This morning we looked out our bedroom window and noticed the Catholic Church across the street was reenacting the last hours of the life of Christ. I was pondering how much the Savior's atonement means to me, personally, as I went downstairs to work in the office.
It seemed the music that would be most appropriate for Good Friday was Beethoven's Missa Solemnis-one of the most compelling pieces of music ever written. I found a great version of it on youtube and fought back tears as I recalled the familiar feelings I've had every time I have listened to it.
When it was performed in Beethoven's day, audiences thought the Agnes Dei was inappropriate and war-like, so they simply left it out of the performance. It's my favorite movement, because I have studied the agony of Beethoven's life and know this must represent his own personal Garden of Gethsemane, put to music. I was told once by a beloved church leader that none of us would go through our mortal probation without a Gethsemane experience-one geared to our mortal capacity to endure.
If you could write that kind of pain into a piece of music, it would be the Agnes Dei. When I listen to it, it summons up all the feelings of grief, longing and disappointment that I have endured during my lifetime. There is so much therapeutic value in the music of Beethoven, because it is filled with conflict and resolution. It makes for wonderful healing. Did Beethoven know the healing power of the Savior's atonement? I think he did. He points us to the capability of Jesus Christ to consecrate the sorrows of our life for our eternal gain.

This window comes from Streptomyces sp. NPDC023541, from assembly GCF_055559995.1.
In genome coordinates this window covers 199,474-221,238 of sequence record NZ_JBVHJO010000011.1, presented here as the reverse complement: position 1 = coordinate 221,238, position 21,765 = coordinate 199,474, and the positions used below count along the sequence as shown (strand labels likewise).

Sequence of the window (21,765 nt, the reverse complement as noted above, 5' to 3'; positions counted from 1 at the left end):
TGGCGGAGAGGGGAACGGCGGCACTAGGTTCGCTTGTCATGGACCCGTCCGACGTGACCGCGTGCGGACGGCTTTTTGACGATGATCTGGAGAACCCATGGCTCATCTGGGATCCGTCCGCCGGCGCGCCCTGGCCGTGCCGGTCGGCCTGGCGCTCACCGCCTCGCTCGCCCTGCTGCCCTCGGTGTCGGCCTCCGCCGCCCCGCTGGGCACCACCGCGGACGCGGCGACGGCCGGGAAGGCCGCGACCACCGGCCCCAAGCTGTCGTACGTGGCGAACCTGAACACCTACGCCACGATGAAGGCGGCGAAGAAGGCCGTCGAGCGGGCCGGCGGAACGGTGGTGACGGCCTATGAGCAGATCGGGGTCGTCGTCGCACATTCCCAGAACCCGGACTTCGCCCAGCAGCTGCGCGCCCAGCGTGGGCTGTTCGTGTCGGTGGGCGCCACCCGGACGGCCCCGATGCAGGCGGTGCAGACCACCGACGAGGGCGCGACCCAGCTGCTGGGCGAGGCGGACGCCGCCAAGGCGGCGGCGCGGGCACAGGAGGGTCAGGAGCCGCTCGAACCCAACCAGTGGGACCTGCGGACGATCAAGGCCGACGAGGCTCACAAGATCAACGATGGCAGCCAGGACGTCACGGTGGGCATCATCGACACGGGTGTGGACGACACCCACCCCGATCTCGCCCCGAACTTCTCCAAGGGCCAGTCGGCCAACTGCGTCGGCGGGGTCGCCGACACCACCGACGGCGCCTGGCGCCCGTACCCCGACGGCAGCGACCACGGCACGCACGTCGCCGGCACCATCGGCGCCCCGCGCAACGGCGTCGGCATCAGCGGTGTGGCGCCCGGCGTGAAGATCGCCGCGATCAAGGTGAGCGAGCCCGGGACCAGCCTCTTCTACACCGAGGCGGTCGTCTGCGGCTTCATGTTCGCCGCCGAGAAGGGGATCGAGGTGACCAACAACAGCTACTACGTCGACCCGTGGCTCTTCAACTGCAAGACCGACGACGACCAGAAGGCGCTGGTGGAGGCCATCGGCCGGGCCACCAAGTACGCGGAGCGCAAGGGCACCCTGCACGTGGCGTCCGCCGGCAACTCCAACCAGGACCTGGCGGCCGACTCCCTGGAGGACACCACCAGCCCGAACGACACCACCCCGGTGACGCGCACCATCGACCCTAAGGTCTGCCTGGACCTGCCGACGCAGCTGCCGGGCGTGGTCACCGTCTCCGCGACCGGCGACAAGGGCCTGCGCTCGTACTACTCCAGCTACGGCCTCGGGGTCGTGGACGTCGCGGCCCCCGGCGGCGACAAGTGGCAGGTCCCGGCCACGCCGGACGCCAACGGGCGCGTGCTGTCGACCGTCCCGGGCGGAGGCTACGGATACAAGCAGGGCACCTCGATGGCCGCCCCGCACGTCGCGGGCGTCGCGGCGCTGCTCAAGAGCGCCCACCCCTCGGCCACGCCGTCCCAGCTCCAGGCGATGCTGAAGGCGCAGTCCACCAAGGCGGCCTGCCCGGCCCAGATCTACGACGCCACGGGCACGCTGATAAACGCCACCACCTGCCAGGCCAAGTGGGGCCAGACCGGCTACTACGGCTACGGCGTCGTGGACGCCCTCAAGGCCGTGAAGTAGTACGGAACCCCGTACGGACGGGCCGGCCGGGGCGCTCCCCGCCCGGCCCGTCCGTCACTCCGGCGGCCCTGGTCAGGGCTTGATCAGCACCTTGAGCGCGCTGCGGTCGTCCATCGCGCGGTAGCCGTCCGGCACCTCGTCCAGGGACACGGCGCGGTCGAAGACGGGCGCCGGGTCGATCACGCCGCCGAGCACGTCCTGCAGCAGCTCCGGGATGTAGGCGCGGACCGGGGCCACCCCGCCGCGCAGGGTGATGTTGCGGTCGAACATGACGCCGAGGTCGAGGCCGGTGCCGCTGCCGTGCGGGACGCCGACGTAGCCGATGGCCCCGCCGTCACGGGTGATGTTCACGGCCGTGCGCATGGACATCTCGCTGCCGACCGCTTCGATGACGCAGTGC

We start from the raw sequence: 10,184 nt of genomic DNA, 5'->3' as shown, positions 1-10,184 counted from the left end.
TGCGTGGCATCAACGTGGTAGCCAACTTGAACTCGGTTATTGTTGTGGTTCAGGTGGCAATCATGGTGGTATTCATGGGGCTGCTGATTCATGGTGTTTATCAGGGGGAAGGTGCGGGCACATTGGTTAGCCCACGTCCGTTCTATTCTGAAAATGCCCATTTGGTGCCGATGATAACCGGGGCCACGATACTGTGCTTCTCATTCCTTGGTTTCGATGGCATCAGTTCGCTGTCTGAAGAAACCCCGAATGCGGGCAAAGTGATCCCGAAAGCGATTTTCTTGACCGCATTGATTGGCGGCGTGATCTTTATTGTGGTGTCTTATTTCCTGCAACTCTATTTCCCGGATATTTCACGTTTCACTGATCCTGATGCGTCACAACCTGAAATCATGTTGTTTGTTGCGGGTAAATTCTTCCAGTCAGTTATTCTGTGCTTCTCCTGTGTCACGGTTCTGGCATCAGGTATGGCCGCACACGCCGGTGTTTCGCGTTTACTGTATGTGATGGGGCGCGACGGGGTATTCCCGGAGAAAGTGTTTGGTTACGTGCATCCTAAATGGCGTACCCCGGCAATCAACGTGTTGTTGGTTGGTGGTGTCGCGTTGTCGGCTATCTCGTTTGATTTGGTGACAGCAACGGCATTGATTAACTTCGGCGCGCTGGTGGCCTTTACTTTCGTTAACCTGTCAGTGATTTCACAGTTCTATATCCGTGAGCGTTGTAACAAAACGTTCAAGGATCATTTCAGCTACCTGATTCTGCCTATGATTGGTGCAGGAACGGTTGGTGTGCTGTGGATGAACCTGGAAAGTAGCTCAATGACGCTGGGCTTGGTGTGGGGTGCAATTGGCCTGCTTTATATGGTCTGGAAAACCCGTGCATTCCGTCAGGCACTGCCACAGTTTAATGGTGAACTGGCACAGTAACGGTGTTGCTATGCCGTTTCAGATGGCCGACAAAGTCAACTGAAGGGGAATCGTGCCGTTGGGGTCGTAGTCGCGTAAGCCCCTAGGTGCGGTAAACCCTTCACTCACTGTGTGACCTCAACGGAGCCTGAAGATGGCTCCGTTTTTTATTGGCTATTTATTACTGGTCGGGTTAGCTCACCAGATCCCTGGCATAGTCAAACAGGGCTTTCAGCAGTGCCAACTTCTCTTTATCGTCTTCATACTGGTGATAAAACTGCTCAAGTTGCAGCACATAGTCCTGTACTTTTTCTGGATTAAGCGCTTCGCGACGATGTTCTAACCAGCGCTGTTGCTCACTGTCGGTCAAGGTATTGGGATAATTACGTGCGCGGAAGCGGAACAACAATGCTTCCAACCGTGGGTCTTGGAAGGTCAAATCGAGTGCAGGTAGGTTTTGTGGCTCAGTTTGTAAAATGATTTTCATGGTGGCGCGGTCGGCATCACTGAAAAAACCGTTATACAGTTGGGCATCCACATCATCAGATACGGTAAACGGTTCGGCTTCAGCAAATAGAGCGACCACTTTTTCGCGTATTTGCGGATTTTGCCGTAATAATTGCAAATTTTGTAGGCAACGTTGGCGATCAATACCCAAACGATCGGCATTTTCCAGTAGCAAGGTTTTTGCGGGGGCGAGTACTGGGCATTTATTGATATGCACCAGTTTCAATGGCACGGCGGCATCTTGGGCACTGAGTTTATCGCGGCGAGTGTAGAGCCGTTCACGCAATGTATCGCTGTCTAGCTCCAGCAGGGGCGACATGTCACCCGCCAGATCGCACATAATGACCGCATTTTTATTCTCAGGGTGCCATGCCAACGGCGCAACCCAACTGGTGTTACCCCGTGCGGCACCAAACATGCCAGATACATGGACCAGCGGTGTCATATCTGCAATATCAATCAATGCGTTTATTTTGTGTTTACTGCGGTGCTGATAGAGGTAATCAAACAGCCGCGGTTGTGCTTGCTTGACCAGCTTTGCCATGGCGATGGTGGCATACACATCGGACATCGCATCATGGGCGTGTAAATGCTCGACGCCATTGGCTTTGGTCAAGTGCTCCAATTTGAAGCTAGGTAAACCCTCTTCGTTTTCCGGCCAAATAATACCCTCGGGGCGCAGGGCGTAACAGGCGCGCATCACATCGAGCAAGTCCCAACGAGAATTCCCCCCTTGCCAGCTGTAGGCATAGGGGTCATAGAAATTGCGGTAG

Here is a link to the Benedictus, the prelude to the Agnes Dei. It represents the Holy Ghost descending to the earth as a gift from Jesus Christ:
Thank you, Beethoven, for writing music worthy of our contemplation on Good Friday. Don't stop listening with the Benedictus, or you will miss the view into Beethoven's anguished soul and his pointing us to the peace that only Jesus Christ can bring. Every movement of the Missa Solemnis has its own voice. I highly recommend listening to it in its entirety, alone, and with tissues.